Chaplain (Capt.) Emil Kapaun to receive Medal of Honor
March 12, 2013
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FORT HOOD, Texas (March 12, 2013) -- A former Soldier with the 8th Cavalry Regiment, 1st Cavalry Division, will be posthumously awarded the Medal of Honor by President Barack Obama, April 11, at the White House.
Capt. Emil Joseph Kapaun, chaplain, served with Headquarters Company, 8th Cav. in the Korean War where he was posthumously awarded the Distinguished Service Cross, or DSC, Aug. 18, 1951. The award of the Medal of Honor to Kapaun is an upgrade of the DSC.
Kapaun, also a World War II veteran, sacrificed his own safety while the regiment was attacked by hostile forces and he moved among the wounded to provide medical aid and comfort.
At dusk, Nov. 2, 1950, the troops who were able to fight were ordered to attempt to break through the surrounding enemy. Kapaun however, remained behind to administer medical treatment and render religious rites wherever needed.
Upon capture, Kapaun and other prisoners of war, known as POWs, were forced to walk more than 85 miles to the city of Pyoktong, North Korea. While forcibly walking this march through snow and ice, Kapaun assisted the wounded and encouraged other Soldiers to do the same.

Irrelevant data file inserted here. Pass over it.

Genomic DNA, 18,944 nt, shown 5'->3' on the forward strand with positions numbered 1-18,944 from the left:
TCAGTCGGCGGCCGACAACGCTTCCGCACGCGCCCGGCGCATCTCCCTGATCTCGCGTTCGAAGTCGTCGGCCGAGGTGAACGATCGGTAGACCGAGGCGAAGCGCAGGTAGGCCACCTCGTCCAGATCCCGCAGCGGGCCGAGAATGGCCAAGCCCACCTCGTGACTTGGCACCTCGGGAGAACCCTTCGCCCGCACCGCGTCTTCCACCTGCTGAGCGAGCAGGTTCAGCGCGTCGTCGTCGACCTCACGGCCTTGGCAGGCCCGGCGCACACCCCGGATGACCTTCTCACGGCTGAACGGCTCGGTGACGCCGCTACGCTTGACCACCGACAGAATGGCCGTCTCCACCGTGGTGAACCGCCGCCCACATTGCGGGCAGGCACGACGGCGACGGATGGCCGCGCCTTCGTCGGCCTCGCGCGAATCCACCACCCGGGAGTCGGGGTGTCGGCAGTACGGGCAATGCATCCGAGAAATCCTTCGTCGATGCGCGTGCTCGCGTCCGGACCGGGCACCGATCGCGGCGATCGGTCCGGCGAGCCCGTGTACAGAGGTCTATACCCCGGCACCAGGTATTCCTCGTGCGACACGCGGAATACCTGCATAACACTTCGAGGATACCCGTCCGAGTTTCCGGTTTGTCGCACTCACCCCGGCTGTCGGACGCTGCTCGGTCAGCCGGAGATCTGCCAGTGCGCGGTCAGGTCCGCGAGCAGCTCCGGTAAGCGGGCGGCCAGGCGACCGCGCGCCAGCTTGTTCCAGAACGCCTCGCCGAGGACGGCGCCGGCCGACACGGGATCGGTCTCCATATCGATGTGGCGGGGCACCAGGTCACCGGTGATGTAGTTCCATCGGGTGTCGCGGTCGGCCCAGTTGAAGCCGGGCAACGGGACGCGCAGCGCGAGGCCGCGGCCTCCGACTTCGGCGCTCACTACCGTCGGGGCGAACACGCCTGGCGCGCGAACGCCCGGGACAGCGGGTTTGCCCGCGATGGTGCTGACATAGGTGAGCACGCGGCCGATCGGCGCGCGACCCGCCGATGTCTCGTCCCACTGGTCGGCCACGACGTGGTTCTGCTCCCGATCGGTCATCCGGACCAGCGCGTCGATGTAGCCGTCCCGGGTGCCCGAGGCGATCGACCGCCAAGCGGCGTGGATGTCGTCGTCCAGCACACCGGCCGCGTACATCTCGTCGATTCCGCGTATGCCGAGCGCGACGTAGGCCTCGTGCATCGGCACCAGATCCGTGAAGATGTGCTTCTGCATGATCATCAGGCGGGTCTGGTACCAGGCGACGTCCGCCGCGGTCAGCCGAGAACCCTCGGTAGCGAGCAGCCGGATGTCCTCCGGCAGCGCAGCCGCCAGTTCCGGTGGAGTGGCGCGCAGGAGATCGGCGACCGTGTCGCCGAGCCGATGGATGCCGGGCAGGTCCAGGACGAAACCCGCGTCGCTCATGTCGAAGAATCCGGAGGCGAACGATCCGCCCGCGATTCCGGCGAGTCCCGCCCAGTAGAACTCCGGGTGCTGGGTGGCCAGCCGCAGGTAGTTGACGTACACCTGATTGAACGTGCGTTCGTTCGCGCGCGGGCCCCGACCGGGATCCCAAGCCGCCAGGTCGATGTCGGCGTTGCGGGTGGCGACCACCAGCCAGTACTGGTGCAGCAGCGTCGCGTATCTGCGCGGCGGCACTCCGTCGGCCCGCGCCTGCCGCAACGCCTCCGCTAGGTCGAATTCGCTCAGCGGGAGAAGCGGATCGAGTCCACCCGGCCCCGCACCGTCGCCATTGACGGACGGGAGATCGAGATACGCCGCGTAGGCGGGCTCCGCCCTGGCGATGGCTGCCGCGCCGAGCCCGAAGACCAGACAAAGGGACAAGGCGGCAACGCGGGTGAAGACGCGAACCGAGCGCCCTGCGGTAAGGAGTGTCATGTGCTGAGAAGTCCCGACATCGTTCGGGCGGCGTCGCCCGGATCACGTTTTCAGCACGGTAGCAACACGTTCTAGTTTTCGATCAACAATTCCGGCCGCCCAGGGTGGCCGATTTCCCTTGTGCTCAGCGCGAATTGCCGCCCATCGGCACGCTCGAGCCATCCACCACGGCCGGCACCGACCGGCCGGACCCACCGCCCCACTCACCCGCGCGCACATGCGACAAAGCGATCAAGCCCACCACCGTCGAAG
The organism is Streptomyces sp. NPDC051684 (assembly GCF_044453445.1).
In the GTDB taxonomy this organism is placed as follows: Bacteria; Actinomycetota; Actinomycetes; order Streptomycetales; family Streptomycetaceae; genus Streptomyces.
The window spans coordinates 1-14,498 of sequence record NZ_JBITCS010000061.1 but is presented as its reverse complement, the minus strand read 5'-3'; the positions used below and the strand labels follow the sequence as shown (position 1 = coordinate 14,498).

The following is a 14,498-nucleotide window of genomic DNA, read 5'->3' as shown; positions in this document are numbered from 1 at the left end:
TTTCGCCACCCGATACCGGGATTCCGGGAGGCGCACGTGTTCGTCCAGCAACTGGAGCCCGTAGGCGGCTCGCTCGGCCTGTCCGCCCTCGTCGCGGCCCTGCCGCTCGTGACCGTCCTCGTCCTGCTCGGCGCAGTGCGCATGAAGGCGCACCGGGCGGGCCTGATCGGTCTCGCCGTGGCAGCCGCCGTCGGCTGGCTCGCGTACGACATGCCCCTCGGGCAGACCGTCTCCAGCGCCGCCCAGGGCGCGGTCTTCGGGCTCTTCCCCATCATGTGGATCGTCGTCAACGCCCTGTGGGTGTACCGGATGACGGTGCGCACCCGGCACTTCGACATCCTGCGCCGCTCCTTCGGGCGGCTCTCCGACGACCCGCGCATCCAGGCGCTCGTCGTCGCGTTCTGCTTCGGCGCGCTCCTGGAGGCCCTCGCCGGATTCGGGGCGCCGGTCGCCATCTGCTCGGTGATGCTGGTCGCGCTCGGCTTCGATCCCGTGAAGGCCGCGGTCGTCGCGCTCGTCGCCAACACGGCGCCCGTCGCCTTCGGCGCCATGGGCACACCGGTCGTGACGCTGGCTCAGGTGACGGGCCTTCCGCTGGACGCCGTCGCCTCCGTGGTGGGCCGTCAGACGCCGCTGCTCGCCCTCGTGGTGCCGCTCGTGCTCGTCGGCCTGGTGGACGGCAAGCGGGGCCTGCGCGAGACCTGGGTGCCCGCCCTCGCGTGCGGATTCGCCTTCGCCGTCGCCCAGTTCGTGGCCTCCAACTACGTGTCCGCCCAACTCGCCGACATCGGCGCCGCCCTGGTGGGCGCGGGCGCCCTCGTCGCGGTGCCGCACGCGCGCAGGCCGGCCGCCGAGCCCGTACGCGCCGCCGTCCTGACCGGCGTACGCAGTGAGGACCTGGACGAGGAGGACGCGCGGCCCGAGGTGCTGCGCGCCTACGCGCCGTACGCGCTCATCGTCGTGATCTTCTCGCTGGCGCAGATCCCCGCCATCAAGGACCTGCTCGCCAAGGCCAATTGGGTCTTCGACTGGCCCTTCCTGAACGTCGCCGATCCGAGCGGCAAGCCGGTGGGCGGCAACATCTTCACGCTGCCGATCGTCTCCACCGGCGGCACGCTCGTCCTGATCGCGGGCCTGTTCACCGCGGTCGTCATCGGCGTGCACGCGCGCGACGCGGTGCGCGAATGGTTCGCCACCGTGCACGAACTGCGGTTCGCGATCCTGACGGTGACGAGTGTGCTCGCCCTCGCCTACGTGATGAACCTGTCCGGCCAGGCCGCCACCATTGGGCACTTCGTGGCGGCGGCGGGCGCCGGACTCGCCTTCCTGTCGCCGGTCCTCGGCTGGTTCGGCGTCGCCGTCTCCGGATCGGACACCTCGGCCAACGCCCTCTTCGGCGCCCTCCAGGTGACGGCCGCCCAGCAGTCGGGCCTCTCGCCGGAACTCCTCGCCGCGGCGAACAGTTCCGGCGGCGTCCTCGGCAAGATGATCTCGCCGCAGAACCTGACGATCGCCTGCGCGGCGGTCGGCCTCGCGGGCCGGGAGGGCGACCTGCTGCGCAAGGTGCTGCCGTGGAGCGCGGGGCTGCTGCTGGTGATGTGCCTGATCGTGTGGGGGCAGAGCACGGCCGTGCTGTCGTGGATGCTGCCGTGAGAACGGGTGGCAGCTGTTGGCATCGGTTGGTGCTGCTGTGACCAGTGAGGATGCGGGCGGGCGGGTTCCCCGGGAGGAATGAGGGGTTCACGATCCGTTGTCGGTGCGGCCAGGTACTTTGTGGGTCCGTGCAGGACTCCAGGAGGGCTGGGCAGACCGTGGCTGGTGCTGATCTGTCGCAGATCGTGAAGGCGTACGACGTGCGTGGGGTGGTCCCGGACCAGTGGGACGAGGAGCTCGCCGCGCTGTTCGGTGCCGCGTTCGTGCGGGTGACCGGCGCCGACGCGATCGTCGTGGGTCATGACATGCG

While he was held captive, he snuck around to more than 200 men that were also captive to say prayers and give support. He also secretly moved able-bodied men out to the countryside at night, while avoiding guards, to get food and firewood to help keep the prisoners alive. At this point the other POWs had dubbed him the "good thief."
Kapaun was a Prisoner of War from Nov. 2, 1950, until he died from a blood clot, May 23, 1951.
"Father Emil Kapaun is an American hero who embodies the Medal of Honor's ideals as our nation's highest award for military service," said Maj. Gen. Anthony Ierardi, commanding general of the 1st Cavalry Division. "He distinguished himself with valor before his capture and continued to care for his fellow Soldiers at a great risk to himself while interned in a prisoner of war camp. Although Father Kapaun did not survive to be liberated along with hundreds of the prisoners he ministered to and assisted, his faith, honor and selfless devotion to duty reflects the finest tradition of the U.S. Army, the 1st Cavalry Division, and the Army Chaplain Corps."